- It stands for the kind of biblical theology that has moved me most over the
years. It is Reformational, endorsing the great ‘alones' of the Reformation -
Christ alone the ground of our salvation, the Scriptures alone as the authority
for what we are to believe, grace alone as our only approach the Holy One, faith
alone as the only means of connecting with Christ’s willingness to save us, the
glory of God alone as the only worthy end of our existence.
- It is Puritan in its approach to the ministry. The preaching must be
pastoral and the chief work of the pastor must be through his preaching. It
addresses all the classes of people who are there in any congregation, the
unconverted, the careless, the inquiring, the backsliding, and the hungering
believer. It deals with distinctions between perseverance and preservation,
unbelief and doubts, the prodigal and the backslider. It encourages both the
ministry that heals the broken hearted and ministry that slays the
- It is evangelical in its warmth. It loves the Great Awakening of the 18th
century, Edwards in America, Harris and Rowland in Wales, the Erskines in
Scotland and Whitefield in England and everywhere else. It encourages warm
devotional thoughts of revivals of religion and earnest prayer that God may
revive us in these days and preaching that best serves that end.
- It is scholarly in its attention to exegesis and theology. One founding
presence for years was Professor John Murray. I am daily reading his commentary
on Romans once again and it is magnificent. The Conference reveres the Princeton
tradition in which he stood at Westminster Seminary. It reveres the early years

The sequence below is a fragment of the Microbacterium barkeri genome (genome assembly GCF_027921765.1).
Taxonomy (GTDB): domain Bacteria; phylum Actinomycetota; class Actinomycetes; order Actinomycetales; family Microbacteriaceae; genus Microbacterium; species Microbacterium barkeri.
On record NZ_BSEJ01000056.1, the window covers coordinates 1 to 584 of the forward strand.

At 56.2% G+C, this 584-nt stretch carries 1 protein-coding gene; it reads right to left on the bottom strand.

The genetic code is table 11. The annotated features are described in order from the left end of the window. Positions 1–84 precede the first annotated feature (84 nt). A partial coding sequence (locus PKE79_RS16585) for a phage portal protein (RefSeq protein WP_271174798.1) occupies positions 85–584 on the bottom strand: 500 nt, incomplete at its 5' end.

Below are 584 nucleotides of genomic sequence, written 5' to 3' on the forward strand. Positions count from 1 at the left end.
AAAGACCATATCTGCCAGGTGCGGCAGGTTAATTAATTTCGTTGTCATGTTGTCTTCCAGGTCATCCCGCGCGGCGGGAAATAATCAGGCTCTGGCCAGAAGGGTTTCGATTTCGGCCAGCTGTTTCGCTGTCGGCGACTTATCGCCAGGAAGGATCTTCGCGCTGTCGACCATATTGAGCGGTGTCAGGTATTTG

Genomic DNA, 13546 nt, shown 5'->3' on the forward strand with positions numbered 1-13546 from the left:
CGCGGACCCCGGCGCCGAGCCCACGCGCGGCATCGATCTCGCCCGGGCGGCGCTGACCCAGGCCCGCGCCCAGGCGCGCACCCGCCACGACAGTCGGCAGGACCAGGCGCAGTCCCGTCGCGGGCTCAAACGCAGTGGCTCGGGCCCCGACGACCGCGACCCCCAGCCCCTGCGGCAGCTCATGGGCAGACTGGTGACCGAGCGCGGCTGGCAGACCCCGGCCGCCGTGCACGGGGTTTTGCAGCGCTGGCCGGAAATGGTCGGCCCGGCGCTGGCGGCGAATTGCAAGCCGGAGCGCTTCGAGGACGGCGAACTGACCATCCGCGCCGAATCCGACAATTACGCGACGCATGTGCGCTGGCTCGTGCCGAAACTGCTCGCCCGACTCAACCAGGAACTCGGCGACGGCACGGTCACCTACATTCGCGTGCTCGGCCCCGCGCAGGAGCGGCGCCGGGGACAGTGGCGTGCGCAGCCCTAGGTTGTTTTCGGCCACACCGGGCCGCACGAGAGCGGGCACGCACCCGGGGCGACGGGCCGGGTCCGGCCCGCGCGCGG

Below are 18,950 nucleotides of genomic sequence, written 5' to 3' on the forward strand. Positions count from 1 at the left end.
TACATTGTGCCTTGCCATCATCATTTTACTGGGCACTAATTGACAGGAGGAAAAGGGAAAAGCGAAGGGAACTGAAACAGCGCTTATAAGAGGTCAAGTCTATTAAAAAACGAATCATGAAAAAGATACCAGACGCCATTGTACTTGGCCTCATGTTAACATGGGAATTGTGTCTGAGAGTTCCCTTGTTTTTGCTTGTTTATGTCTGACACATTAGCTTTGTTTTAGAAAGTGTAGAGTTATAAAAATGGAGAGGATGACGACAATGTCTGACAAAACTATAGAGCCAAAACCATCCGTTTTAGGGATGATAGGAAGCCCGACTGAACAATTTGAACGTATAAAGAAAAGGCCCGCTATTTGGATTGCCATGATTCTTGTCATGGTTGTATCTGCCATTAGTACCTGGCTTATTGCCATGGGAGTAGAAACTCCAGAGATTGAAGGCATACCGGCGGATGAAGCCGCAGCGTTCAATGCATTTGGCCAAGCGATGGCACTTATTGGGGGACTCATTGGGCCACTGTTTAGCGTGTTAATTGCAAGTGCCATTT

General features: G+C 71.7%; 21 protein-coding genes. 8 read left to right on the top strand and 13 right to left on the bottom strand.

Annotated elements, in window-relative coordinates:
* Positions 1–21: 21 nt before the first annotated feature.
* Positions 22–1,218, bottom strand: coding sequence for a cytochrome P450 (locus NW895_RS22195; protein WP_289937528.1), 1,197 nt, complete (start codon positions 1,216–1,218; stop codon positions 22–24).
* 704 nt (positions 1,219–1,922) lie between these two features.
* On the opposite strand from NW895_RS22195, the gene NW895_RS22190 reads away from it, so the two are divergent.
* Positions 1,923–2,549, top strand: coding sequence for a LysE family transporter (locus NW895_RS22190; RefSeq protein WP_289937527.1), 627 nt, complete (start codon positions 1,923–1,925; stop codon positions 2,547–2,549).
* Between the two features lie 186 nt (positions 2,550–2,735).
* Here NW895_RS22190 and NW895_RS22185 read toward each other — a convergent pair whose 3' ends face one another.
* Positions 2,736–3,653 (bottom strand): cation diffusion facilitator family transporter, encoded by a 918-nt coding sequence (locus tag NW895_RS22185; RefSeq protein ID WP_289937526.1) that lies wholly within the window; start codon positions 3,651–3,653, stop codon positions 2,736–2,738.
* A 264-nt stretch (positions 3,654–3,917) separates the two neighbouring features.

of New College, Edinburgh with Chalmers, Cunningham and Bannerman and the kind
of students the teaching of those men produced.
- It is truly ecumenical; some years the balance of speakers is overwhelmingly
Baptist while in another year they are overwhelmingly Presbyterian, but there is
often a combination of them both. Then there is the sprinkling of the Dutch
Reformed brethren (who incidentally pray quietly at the end of their meals
- It combines an emphasis on piety, history and the doctrines of grace. The
papers reflect those strands of true Christianity. History has in fact come
alive at the Leicester Conference. Some of the high spots have been Iain
Murray’s biographical talks.
- The messages have been the bonus. The best part of the conference is to
spend three days with one another, talking at meal times or over coffee or going
for a walk in the afternoon to Wigton or Oadby, meeting new friends, speaking to
men from Asia and Africa. There are men whom I love to see. To be with them is a
benediction. I am not always stirred by their preaching, but I am invariably
moved seeing them and talking to them again.
- There is the matter of the religious affections. By the Thursday of the
Leicester Conference I am quite moved by the occasion. I often have a lump in my
throat and I am touched by hearing the most simple truths. I suppose those holy
feelings are what I think of most as the ethos of ‘the Banner
- There is the book room and the bargains and the banter. 'You haven’t read
the books on your shelves at home, what justification do you have for buying
more? Does your wife know you are buying those books?'
- The report session is the most mind-expanding occasion as men from the four corners of the globe share their battles and blessings. They come to Leicester still bearing the sword and the trowel. Their ministries are not theoretical but on the cutting edge of kingdom expansion.
Bonhoeffer uses a similar phrase 'worldly Christianity'. It's J Gresham Machen that I want to line up most closely with. See his Christianity and culture here. Having done commentaries on Proverbs (Heavenly Wisdom) and Song of Songs (Heavenly Love), a matching title for Ecclesiastes would be Heavenly Worldliness. For my stance on worldliness, see 3 posts here.
I hope to be at Leicester for the ministers conference, My father-in-law will be there too. He gives 10 reasons for attending here.